The Bride, on our wedding day

Marcel Duchamp’s great work, The Large Glass depicts an abstract scene. The full title: The Bride Stripped Bare by her Bachelors, Even. It’s conceptual and heady: “…nobody fully understands The Large Glass” says Duchamp’s biographer Calvin Tomkins.

Duchamp said it wasn’t a painting, but a “delay”: “a delay in glass as you would say a poem in prose or a spittoon in silver,” he said. “The Bride is basically a motor,” he said. The curious title implies that she owns the bachelors, but we know the work is largely about sex.

The question: is the sex the whim of the Bride, or the whim of the bachelors? To wit, is it consensual or is it rape, this stripping bare? Duchamp said that her desire was part of the machine, that she "accepts this stripping by the bachelors, since she supplies the love gasoline to the sparks of the electrical stripping; moreover, she furthers her complete nudity by adding to the first focus of sparks (electrical stripping) the 2nd focus of the desire-magneto." So, he says it is consensual, clearly, but perhaps with a puritanistic questioning, I question that it is, fully, consensual, much like I question how consensual the sexual revolution was.

In the lower half of the painting are three circles, based on optometric testing, called: the Oculist Witnesses. The witnesses have specific purpose in the work to Duchamp but I always read them as observers. They are voyeuristic, a part of the machine. They are witnessing whatever it is the bachelors and the bride are doing. They are witnessing pleasure, or witnessing sexual assault. While they witness, they have a part in the machine of the glass (to explain it would be nearly nonsensical, either outside of, or inside of, context).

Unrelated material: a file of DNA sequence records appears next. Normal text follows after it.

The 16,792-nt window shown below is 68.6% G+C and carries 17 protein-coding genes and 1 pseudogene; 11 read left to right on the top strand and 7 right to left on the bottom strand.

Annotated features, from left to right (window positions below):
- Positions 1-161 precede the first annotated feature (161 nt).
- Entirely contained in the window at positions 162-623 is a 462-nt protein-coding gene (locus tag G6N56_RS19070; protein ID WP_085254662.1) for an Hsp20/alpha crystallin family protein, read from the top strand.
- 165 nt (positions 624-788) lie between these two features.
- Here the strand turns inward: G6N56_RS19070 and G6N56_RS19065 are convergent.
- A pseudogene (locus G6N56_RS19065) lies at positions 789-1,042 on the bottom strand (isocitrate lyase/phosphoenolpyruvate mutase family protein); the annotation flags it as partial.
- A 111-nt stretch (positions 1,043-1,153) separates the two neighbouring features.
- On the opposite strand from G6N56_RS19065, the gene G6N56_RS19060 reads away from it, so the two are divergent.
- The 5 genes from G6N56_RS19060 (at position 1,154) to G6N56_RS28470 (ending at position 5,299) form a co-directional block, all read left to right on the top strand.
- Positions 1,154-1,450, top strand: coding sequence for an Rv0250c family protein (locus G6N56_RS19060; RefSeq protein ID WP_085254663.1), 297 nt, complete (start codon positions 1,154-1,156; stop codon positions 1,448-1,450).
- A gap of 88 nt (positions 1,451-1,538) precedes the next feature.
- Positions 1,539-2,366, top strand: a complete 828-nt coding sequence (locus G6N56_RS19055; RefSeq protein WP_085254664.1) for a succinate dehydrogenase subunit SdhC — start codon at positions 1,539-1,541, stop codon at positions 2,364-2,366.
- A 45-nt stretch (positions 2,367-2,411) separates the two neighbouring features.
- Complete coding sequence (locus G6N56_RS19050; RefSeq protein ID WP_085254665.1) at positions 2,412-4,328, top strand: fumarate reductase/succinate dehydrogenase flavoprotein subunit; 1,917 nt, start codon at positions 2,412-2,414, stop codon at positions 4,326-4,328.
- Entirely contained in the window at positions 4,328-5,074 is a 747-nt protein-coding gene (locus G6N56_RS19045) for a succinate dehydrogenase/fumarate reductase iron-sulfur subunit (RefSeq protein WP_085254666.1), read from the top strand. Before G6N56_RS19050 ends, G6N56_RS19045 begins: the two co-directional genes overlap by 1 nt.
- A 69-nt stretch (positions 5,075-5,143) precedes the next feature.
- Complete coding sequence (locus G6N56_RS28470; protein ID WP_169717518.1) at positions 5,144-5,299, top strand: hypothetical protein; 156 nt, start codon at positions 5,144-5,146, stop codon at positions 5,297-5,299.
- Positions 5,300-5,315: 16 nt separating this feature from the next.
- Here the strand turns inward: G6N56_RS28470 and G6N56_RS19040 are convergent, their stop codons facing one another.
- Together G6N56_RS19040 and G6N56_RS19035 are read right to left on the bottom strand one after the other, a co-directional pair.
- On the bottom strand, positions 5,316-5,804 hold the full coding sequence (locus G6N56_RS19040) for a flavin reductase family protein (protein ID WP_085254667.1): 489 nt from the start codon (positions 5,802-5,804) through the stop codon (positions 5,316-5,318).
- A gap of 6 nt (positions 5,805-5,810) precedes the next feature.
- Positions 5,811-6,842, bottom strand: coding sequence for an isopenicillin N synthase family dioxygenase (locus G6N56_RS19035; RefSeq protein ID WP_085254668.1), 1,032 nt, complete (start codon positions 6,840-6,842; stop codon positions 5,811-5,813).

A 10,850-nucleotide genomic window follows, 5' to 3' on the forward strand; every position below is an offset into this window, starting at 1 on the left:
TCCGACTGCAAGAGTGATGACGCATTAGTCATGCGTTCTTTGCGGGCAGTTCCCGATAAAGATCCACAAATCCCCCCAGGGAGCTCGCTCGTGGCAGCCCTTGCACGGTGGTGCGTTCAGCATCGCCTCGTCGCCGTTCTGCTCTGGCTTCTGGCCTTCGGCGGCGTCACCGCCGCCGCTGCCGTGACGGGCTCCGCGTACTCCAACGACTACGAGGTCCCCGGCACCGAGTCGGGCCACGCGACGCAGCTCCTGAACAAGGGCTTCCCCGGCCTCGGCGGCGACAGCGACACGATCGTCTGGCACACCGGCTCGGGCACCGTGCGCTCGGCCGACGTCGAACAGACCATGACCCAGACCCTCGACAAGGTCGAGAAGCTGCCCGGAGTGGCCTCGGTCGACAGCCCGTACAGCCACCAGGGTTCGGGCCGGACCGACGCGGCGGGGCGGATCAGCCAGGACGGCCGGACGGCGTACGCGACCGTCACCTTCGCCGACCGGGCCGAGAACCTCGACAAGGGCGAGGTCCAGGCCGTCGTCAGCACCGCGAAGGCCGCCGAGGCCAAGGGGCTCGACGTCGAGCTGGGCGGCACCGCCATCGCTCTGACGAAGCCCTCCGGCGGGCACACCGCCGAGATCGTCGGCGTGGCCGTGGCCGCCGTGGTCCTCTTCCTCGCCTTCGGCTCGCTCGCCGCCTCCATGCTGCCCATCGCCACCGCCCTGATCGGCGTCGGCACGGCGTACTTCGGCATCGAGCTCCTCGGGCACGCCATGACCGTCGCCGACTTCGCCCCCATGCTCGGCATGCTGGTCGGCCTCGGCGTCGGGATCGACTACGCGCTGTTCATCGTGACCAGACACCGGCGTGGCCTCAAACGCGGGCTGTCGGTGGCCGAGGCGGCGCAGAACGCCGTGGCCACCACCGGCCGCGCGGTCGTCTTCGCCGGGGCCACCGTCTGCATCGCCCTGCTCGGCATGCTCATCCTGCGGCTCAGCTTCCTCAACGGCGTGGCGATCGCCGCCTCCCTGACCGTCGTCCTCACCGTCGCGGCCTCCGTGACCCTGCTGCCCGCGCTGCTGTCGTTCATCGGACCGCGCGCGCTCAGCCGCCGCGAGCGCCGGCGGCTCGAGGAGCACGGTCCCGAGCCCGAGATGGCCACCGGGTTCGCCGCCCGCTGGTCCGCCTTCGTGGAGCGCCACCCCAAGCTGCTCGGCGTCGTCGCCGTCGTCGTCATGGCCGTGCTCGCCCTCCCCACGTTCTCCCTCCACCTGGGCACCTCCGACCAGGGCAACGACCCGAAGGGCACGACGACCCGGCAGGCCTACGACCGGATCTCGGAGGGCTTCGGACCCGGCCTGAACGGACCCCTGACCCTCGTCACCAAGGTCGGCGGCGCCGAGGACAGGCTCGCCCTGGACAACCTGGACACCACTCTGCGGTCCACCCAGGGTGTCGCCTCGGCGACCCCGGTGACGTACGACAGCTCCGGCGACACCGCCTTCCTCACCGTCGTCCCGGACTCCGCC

And so when it comes time to watch what happens now in our country, I think of them, the three rings, the Oculist Witnesses. I think about the witnessing, on camera, that sparked #blacklivesmatter, the witnessing, on Twitter, that sparked the Arab Spring. We are all witnesses. We are a collective body. We are a head with millions of eyes, and wet meat brains to process that vision.

Everybody has to decide what is right for them, but today I don’t turn away. Today I witness. While I witness I continue my own work. When I can't witness anymore, I will turn away and someone else who can't stand not seeing any more will turn towards.

Duchamp is my metaphor, which I offer here, but perhaps others speak to you more. Mine is abstract, needlessly-complex, just outside of my full understanding, where I'm constantly chasing it like a kid who keeps kicking a hat they're trying to pick up. I like it that way. I suspect a better metaphor would be easier to hold and share, but if you are like me and the questioning is part and parcel to the question itself, then perhaps, for you too, there is the Bride. Or the Country. Start the grinders, spark the ignition, the machine is about to turn.

The Country Stripped Bare by Her Voters, Even.